Thursday, April 4, 2013

UN investigating deportation of Syrian refugees from Turkey

The UN’s is concerned that Turkey may have breached international asylum laws after reports that it had deported hundreds of refugees involved in Wednesday’s riot.

The UN’s High Commission for Refugees said it was investigating the reports and has been in contact with the Turkish government.

Spokeswoman Sybella Wilkes, told the Guardian:
We are very concerned that there are allegations of possible deportations from the camp in the past day. That would be a breach of international law. It would violate the principle of non-refoulement, because with the situation in Syria people’s lives could be in danger.

A Turkish official has denied that those involved were deported. Hurriyet quoted an official saying: “We refute the deportation claims; nearly 500 people return every day to Syria of their own free will. The status we provide for Syrian refugees is temporary protection; without their will, not a single Syrian national can be sent back.

Wilkes added:
We are seeking further information and we are in touch with the authorities. We are very concerned that yesterday it appeared there was a very serious incident of a riot that inflicted considerable damage - we’ve heard up to $0.5m-worth of damage - in the camp.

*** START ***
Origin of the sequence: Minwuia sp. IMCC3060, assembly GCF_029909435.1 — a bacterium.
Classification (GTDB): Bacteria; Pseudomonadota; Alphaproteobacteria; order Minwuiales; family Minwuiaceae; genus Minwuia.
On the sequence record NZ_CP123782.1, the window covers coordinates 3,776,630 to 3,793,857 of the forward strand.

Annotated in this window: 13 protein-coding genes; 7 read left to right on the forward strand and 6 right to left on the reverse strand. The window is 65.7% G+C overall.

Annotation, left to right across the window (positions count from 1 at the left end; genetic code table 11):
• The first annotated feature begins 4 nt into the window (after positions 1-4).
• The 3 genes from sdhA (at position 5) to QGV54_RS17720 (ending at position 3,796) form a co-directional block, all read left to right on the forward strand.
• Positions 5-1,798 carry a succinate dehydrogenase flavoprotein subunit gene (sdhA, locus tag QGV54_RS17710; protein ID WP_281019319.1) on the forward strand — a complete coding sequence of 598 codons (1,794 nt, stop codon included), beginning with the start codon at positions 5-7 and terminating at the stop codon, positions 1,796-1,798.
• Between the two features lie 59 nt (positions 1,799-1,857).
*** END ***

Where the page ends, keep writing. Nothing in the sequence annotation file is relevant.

There has been more unrest today involving Syrian refugee at the Za’atari camp in Jordan.

Wilkes said:
It is not necessarily that the system is at breaking point, but what is clear is that living as refugees is extremely difficult. Having said that we do remind the refugees that they do have real obligations to abide by the laws of the country’s that they are living in and try and be a part of maintaining peace.

Since the UNCHR announced that the number of refugees had topped 1 million, earlier this month the number has already increased by 20% to 1,204,707 people.

Wilkes confirmed that the rate of exodus from Syria is increasing.
In March alone we have had an average of 10,000 people crossing per day. In February it was 8,000. In January it was 5,000.

The numbers keep going up and up. And yet at the same time the funding is not going up.

There is no doubt that Europe and the western world could do a whole lot more. First by funding those hosts countries who have opened their doors to hundreds of thousands of refugees. Secondly, for those Syrians who do arrive in Europe making sure they are protected and care for. And thirdly, down the line, thinking about offering homes to some of these refugees.